Head below for the full list of fantasy titles heading your way in February!

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Do Balrogs Have Wings? Artist Justin Gerard on Tolkien and Golden Age Illustration

Do Balrogs have wings? Does Carcharoth, the personal watchdog of the Dark Lord, have a big leonine mane? Are Gandalf’s eyebrows really longer than the brim of his hat? (That’s crazy!) Sometimes the answer is yes, but usually the answer is…only if an illustrator wants it so.

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How to Brew Beer in the Confines of a Generation Ship

Beer is the oldest human-made alcoholic beverage that we know about. People living in the Yellow River Valley (now in China) were brewing some sort of fermented grain alcohol around 9,000 B.C.E., and the first barley beer was probably made in the Zagros Mountains of Iran around 3,400 B.C.E. We’ve been drinking it, in all its ethanol-and-carbonation-filled glory, for pretty much as long as we’ve been people. Some of our earliest writing is even about beer: the Hymn to Ninkasi, the Mesopotamian goddess of beer, was not only a praise song but also a way of remembering the standard beer recipe. It stands to reason that, if humans manage to get off of earth and head for the vast reaches of the galaxy, we’d want to have some beer to drink along the way.

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Cory Doctorow’s Radicalized Has Been Shortlisted for the Canada Reads Prize!

Tor Books, an imprint of Tom Doherty Associates, is excited to announce that Radicalized, by bestselling and critically acclaimed author Cory Doctorow, has been shortlisted for the Canada Reads prize.

Often referred to as “literary Survivor,” Canada Reads nominates five books each year to be represented by one of five celebrity champions. Each day, panelists vote to eliminate one book. The single remaining title is chosen as the one the whole country should read that year. Canada Reads is broadcast on CBC Radio, CBC-TV, and CBC Books.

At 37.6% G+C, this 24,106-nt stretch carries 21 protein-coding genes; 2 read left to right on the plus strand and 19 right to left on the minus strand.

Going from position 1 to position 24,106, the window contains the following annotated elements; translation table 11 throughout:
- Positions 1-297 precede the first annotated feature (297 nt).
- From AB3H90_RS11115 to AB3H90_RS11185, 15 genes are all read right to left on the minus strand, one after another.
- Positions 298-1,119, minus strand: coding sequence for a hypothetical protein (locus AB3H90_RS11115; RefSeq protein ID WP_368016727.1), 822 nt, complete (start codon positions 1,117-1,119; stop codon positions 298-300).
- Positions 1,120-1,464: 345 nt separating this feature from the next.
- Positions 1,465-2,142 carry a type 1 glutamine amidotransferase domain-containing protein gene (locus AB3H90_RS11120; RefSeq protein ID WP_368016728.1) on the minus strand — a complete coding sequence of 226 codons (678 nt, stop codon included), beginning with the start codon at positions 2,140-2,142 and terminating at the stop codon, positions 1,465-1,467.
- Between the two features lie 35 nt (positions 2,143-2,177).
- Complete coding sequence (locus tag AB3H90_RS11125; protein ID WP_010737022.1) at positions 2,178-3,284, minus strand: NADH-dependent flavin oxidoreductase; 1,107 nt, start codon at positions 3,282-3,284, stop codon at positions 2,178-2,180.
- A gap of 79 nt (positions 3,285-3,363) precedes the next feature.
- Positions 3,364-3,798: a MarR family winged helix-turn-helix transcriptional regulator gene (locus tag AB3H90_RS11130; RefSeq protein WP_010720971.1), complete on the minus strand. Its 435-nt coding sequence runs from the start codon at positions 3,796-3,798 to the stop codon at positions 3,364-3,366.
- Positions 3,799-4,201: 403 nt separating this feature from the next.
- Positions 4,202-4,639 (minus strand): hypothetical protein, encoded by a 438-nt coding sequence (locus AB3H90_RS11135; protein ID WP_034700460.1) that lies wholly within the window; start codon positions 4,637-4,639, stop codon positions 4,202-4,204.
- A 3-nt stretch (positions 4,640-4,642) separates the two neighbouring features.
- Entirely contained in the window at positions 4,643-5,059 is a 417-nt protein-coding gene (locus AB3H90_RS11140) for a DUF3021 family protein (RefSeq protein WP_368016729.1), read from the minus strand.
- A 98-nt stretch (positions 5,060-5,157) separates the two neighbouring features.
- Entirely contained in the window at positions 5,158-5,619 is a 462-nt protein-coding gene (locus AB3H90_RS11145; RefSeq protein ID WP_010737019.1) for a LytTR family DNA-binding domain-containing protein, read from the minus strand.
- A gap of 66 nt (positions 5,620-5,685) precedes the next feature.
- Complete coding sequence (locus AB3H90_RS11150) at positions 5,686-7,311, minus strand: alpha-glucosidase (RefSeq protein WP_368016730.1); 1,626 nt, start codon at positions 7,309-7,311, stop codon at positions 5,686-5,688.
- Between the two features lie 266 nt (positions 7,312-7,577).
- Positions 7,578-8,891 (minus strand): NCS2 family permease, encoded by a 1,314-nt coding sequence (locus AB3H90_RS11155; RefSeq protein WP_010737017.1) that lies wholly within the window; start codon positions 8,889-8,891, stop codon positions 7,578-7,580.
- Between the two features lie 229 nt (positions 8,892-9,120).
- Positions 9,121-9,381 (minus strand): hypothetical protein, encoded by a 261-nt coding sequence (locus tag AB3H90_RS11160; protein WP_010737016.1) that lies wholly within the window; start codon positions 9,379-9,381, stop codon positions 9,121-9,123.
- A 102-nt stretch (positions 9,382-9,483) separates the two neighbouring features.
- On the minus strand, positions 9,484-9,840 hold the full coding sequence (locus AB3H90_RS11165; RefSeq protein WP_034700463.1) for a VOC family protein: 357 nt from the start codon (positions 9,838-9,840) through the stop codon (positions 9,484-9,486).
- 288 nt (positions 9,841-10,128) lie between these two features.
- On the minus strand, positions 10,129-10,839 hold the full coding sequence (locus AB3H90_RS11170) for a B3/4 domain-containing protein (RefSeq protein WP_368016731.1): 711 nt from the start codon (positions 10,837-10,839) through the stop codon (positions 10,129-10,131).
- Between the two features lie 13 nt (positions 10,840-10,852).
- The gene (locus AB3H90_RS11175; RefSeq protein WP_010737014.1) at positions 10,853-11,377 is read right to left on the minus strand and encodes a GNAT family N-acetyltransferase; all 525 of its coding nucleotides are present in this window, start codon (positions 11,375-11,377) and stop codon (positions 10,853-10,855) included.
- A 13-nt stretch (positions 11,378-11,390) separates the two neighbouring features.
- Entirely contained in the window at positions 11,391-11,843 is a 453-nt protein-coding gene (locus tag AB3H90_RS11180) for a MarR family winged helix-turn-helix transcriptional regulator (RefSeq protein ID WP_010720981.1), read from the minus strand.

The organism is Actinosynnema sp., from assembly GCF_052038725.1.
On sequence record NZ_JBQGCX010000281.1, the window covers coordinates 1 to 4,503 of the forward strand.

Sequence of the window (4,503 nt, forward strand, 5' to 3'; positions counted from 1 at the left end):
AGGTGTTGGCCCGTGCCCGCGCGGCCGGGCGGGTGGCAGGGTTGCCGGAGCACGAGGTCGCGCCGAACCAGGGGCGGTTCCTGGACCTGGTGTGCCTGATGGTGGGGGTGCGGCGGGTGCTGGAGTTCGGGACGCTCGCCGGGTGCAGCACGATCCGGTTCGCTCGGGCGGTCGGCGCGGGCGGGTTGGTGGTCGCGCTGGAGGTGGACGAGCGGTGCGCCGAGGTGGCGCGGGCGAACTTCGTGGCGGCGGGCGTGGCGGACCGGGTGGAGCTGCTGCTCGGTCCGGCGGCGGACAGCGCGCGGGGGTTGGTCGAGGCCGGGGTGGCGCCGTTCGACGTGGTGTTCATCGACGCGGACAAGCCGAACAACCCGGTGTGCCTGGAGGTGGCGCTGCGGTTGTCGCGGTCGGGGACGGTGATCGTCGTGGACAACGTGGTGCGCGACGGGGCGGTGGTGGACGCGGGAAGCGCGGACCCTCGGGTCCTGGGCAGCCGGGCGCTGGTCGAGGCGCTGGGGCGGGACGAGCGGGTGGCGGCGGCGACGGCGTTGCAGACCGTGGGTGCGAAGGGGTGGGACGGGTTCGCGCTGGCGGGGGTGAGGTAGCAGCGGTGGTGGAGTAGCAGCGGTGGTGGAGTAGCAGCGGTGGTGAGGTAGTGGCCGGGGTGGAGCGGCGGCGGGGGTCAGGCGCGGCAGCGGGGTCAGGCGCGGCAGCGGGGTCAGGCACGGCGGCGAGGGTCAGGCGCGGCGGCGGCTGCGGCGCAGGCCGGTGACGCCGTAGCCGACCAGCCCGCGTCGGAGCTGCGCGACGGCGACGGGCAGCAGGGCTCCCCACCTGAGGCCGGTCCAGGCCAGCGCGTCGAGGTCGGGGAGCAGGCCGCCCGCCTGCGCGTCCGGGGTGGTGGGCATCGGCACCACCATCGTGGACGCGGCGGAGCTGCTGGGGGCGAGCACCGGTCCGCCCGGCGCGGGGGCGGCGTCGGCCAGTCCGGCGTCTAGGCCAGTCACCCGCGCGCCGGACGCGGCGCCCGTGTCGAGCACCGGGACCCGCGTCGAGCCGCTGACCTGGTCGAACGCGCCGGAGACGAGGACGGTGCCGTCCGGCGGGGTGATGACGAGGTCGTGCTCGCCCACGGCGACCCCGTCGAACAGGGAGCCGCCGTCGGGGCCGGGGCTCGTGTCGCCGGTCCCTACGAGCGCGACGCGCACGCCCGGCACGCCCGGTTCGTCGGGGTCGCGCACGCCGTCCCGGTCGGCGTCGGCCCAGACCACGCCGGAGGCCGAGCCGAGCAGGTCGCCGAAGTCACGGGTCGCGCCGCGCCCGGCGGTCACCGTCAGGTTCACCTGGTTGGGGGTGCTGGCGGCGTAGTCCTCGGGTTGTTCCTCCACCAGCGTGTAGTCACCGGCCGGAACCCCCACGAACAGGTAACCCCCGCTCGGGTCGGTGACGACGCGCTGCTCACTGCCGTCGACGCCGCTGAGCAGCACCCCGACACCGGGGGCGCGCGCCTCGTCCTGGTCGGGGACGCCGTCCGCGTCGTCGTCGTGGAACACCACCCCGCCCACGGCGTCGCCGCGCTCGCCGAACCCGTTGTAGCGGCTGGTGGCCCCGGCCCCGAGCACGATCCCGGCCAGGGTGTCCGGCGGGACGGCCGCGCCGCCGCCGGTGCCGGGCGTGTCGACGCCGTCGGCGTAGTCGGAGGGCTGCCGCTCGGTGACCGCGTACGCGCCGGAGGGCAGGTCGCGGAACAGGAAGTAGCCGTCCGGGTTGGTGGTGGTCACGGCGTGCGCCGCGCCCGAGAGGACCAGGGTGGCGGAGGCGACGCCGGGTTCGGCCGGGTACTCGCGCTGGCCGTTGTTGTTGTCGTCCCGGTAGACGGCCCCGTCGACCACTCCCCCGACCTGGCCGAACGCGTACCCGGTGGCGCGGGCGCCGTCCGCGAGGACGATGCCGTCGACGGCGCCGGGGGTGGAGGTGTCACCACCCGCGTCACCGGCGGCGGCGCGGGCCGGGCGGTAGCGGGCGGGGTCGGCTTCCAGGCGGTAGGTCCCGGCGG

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And Now for an All-Too-Brief Tribute to Terry Jones

What I found about Terry was difficult is he cared passionately about everything. We all care about some things, but we don’t care so much about others, so we can compromise on them. Terry cared about everything. It didn’t matter how tiny the detail. –John Cleese

When I saw the news about Terry Jones I felt an odd sense of urgency: I should write something, but I was so afraid I’d mess it up that I froze. This doesn’t happen to me often and it’s taken me an entire day to figure out why: Terry Jones is not my personal favorite Python (that’s Palin) but I think he was the most important Python.

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History and SFF: Big Data and The Centenal Cycle by Malka Older

My family’s first computer had a 41 MB hard drive. I saved my carefully crafted teenage observations of life on 1.5 MB floppy discs that never seemed to be filled to capacity. Two years later, I moved away to go to college. I brought with me a laptop computer with a 240 MB hard drive. I was a very proud owner of this technological marvel, even though I had no idea what to do with all that storage space. Since 2005, we have been living in the age of Web 2.0 and Big Data. Now, I download 240 MB of data every time I update the apps on my smartphone.

The exact origins of the term “Big Data” might be in dispute, but its meaning is clear. Big Data gets its name from the enormous amounts of digital information generated, collected, and stored every second.

[What might a future dominated by Big Data look like?]